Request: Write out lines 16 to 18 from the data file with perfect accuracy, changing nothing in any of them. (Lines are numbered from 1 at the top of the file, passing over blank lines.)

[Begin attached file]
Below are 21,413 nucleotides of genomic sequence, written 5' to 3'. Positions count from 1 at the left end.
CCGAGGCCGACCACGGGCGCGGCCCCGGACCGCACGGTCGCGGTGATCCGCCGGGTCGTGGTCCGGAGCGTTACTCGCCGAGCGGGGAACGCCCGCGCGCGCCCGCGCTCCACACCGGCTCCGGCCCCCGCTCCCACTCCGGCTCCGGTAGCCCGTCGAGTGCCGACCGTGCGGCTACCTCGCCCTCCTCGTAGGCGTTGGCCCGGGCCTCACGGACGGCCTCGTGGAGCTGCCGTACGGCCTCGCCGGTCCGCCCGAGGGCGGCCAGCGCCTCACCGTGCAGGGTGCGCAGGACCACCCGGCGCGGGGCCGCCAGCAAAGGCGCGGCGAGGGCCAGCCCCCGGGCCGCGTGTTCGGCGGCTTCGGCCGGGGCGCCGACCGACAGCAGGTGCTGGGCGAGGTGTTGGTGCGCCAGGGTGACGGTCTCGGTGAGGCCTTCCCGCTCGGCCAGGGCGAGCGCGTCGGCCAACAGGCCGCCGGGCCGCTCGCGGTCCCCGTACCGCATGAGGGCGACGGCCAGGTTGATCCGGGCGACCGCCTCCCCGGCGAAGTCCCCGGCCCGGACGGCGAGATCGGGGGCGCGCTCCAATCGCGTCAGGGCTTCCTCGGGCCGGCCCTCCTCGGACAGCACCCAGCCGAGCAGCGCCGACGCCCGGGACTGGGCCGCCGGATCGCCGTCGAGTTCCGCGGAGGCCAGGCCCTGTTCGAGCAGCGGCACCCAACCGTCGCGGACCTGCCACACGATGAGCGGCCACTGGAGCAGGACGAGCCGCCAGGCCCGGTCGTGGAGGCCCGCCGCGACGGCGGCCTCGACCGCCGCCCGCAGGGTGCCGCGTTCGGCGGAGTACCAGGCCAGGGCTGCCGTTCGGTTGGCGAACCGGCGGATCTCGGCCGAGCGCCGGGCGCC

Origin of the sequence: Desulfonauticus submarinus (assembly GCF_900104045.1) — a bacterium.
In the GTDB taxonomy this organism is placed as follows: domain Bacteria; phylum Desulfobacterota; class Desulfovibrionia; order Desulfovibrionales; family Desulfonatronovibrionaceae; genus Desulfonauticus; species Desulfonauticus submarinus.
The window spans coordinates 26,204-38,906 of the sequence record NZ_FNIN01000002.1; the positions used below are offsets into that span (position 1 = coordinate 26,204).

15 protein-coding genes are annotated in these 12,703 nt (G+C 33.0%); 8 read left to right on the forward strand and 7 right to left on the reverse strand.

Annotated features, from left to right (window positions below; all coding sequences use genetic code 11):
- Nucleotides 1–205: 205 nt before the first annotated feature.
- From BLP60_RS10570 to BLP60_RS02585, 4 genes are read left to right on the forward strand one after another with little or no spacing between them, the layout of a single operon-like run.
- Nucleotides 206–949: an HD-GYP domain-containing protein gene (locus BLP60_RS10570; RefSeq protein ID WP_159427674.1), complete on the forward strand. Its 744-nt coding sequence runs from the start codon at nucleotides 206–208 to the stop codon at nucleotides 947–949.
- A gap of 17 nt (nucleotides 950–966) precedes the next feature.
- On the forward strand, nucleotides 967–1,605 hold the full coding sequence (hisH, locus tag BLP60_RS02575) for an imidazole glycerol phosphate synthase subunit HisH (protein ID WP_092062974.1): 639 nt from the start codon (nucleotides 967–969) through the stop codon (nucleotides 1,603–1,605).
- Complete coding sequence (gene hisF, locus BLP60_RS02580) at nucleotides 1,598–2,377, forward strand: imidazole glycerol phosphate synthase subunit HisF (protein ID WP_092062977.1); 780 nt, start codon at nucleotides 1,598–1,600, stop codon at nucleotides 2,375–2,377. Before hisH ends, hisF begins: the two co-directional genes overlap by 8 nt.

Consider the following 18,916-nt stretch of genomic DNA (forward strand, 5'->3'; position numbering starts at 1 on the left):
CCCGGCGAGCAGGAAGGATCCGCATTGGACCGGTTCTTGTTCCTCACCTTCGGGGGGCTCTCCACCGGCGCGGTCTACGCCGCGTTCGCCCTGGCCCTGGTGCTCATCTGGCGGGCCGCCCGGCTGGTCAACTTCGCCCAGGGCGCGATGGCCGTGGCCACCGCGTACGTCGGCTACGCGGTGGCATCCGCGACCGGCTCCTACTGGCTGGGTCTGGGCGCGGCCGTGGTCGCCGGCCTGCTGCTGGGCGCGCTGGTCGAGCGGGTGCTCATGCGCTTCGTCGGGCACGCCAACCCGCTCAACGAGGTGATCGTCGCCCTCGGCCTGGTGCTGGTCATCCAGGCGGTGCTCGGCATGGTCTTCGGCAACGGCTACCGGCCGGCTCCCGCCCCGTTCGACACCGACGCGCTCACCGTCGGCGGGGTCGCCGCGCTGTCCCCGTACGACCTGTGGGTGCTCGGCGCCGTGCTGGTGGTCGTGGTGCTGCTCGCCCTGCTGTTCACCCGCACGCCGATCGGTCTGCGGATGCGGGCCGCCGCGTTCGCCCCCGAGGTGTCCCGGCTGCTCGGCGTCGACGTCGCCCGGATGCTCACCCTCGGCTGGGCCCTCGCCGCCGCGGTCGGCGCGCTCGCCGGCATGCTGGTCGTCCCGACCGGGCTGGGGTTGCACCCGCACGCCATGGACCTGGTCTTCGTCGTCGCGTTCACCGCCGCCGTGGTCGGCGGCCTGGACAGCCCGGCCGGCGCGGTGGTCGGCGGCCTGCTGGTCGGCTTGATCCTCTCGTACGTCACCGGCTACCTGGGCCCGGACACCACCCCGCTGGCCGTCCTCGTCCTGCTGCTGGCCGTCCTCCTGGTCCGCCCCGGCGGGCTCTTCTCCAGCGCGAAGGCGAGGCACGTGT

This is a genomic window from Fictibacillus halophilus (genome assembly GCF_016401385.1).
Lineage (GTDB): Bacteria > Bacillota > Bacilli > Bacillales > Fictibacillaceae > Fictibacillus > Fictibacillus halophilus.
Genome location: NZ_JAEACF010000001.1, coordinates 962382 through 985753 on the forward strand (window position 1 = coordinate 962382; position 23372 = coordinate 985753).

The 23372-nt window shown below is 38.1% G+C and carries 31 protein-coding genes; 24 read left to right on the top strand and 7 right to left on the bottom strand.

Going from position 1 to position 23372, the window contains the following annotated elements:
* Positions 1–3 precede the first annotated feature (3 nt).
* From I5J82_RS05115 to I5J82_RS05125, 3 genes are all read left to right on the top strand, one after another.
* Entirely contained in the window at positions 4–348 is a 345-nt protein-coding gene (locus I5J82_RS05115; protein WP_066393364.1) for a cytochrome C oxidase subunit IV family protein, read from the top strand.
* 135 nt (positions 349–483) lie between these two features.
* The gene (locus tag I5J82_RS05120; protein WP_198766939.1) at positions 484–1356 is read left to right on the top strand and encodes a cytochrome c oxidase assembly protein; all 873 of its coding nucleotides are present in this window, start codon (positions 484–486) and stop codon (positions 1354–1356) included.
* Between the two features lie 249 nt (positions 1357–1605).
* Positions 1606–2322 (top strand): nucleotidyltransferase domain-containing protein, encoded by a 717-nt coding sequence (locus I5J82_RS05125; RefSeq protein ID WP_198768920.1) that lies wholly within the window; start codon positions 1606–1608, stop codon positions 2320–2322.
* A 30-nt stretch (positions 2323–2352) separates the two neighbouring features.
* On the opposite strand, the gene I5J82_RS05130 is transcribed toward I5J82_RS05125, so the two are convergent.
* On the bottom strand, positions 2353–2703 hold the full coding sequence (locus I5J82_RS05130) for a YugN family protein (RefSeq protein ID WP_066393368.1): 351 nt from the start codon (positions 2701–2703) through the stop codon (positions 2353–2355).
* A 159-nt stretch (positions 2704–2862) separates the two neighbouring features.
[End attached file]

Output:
This is a genomic window from Fictibacillus halophilus (genome assembly GCF_016401385.1).
Lineage (GTDB): Bacteria > Bacillota > Bacilli > Bacillales > Fictibacillaceae > Fictibacillus > Fictibacillus halophilus.
Genome location: NZ_JAEACF010000001.1, coordinates 962382 through 985753 on the forward strand (window position 1 = coordinate 962382; position 23372 = coordinate 985753).